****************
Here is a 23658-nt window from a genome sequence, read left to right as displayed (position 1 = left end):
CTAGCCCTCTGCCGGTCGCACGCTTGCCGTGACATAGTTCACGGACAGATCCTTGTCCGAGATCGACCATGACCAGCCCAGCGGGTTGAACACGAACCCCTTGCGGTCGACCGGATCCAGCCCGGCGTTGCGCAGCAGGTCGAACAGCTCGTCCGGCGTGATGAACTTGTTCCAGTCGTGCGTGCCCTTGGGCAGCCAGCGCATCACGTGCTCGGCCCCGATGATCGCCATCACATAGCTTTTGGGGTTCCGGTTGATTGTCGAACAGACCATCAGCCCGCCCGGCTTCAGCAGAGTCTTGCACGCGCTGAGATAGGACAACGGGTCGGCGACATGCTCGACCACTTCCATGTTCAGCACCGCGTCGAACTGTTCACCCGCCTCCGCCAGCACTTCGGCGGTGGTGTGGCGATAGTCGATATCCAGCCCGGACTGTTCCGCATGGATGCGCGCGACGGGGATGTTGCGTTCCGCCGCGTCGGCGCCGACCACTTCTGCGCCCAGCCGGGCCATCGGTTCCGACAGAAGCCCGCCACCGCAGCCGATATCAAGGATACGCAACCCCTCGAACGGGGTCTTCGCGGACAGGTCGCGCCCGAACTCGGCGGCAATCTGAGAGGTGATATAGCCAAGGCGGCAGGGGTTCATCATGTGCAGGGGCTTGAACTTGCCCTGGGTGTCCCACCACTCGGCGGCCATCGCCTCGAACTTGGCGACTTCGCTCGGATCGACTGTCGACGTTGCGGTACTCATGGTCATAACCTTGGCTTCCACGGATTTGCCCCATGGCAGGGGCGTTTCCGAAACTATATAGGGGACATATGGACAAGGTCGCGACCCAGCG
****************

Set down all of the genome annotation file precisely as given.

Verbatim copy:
Here is a 23658-nt window from a genome sequence, read left to right as displayed (position 1 = left end):
CTAGCCCTCTGCCGGTCGCACGCTTGCCGTGACATAGTTCACGGACAGATCCTTGTCCGAGATCGACCATGACCAGCCCAGCGGGTTGAACACGAACCCCTTGCGGTCGACCGGATCCAGCCCGGCGTTGCGCAGCAGGTCGAACAGCTCGTCCGGCGTGATGAACTTGTTCCAGTCGTGCGTGCCCTTGGGCAGCCAGCGCATCACGTGCTCGGCCCCGATGATCGCCATCACATAGCTTTTGGGGTTCCGGTTGATTGTCGAACAGACCATCAGCCCGCCCGGCTTCAGCAGAGTCTTGCACGCGCTGAGATAGGACAACGGGTCGGCGACATGCTCGACCACTTCCATGTTCAGCACCGCGTCGAACTGTTCACCCGCCTCCGCCAGCACTTCGGCGGTGGTGTGGCGATAGTCGATATCCAGCCCGGACTGTTCCGCATGGATGCGCGCGACGGGGATGTTGCGTTCCGCCGCGTCGGCGCCGACCACTTCTGCGCCCAGCCGGGCCATCGGTTCCGACAGAAGCCCGCCACCGCAGCCGATATCAAGGATACGCAACCCCTCGAACGGGGTCTTCGCGGACAGGTCGCGCCCGAACTCGGCGGCAATCTGAGAGGTGATATAGCCAAGGCGGCAGGGGTTCATCATGTGCAGGGGCTTGAACTTGCCCTGGGTGTCCCACCACTCGGCGGCCATCGCCTCGAACTTGGCGACTTCGCTCGGATCGACTGTCGACGTTGCGGTACTCATGGTCATAACCTTGGCTTCCACGGATTTGCCCCATGGCAGGGGCGTTTCCGAAACTATATAGGGGACATATGGACAAGGTCGCGACCCAGCG